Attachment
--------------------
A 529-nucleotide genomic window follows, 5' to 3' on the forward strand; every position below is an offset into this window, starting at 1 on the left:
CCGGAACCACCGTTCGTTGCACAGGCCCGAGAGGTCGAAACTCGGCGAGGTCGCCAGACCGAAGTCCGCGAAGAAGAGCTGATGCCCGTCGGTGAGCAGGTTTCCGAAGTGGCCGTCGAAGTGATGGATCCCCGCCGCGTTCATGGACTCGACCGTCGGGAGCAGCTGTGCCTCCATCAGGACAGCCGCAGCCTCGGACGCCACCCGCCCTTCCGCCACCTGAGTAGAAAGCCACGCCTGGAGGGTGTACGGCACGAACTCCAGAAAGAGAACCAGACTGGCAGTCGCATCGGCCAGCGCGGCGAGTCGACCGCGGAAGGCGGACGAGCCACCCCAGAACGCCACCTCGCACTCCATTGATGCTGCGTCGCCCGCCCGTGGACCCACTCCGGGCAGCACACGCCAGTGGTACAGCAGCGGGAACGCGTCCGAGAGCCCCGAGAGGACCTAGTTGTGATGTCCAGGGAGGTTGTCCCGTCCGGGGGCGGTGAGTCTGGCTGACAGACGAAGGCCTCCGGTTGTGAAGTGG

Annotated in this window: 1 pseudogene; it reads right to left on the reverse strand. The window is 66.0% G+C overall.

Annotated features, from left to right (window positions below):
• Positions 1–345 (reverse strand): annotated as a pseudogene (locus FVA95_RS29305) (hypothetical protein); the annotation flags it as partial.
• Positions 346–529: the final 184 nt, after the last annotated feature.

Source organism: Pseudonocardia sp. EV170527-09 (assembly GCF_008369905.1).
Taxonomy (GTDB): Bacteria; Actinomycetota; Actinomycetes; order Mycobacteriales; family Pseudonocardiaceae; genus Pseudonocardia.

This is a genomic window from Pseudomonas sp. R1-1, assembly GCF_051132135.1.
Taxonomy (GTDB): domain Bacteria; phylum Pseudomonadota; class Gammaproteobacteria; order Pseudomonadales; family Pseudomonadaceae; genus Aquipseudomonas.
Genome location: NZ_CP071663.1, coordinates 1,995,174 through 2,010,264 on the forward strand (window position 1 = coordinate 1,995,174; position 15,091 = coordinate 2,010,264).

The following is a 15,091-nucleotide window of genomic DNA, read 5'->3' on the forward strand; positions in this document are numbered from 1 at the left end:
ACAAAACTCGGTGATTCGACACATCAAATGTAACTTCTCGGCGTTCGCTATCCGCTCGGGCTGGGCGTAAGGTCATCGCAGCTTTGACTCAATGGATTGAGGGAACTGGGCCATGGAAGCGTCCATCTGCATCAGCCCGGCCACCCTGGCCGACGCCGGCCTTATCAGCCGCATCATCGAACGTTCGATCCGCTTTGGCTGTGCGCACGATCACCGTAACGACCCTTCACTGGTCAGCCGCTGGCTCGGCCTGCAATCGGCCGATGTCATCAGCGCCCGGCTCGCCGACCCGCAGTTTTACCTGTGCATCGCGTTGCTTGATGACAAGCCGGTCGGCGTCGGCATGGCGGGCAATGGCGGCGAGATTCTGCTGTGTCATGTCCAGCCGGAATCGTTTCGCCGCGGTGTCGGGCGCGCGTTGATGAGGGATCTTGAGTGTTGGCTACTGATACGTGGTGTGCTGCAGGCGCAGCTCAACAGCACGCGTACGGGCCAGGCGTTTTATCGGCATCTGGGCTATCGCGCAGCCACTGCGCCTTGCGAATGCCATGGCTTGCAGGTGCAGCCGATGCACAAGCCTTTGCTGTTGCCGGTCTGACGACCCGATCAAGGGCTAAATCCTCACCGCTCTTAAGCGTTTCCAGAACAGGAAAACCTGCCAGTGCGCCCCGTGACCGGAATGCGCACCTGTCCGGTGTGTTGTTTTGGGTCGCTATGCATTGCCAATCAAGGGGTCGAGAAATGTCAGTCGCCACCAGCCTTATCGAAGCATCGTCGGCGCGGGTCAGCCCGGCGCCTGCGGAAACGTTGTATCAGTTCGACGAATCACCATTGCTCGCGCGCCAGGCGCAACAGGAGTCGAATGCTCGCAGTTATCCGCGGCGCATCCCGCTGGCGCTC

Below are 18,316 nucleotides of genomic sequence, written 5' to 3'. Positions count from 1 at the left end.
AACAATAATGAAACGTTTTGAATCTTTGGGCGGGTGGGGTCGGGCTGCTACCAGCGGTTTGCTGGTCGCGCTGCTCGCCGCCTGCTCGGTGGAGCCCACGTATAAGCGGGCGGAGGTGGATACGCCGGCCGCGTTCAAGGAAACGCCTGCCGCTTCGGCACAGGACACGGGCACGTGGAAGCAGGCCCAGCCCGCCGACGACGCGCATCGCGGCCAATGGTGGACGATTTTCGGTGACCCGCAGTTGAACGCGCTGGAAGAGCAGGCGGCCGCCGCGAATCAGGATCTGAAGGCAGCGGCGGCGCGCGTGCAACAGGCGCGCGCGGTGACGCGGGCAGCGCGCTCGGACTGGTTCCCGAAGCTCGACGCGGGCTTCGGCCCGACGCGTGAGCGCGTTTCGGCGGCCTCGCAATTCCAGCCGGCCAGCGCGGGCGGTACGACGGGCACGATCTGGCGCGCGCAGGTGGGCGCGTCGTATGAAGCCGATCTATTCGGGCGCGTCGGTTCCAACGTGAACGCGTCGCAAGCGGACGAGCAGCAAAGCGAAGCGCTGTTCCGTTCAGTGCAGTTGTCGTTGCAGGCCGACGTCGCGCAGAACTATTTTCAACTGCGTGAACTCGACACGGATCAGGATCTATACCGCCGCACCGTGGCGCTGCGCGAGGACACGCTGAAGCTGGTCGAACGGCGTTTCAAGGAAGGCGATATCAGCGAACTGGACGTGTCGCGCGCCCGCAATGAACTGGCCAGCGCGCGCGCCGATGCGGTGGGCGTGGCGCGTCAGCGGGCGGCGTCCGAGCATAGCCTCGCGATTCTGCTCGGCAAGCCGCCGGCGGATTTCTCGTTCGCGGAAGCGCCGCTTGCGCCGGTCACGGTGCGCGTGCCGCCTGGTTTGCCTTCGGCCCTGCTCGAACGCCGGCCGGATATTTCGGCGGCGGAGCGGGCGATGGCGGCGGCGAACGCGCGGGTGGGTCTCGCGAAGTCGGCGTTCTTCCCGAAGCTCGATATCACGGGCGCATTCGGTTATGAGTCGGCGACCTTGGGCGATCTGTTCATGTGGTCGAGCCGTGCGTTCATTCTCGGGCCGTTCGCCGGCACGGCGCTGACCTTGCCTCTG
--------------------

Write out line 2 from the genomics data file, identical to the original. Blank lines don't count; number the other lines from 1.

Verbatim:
CCGGAACCACCGTTCGTTGCACAGGCCCGAGAGGTCGAAACTCGGCGAGGTCGCCAGACCGAAGTCCGCGAAGAAGAGCTGATGCCCGTCGGTGAGCAGGTTTCCGAAGTGGCCGTCGAAGTGATGGATCCCCGCCGCGTTCATGGACTCGACCGTCGGGAGCAGCTGTGCCTCCATCAGGACAGCCGCAGCCTCGGACGCCACCCGCCCTTCCGCCACCTGAGTAGAAAGCCACGCCTGGAGGGTGTACGGCACGAACTCCAGAAAGAGAACCAGACTGGCAGTCGCATCGGCCAGCGCGGCGAGTCGACCGCGGAAGGCGGACGAGCCACCCCAGAACGCCACCTCGCACTCCATTGATGCTGCGTCGCCCGCCCGTGGACCCACTCCGGGCAGCACACGCCAGTGGTACAGCAGCGGGAACGCGTCCGAGAGCCCCGAGAGGACCTAGTTGTGATGTCCAGGGAGGTTGTCCCGTCCGGGGGCGGTGAGTCTGGCTGACAGACGAAGGCCTCCGGTTGTGAAGTGG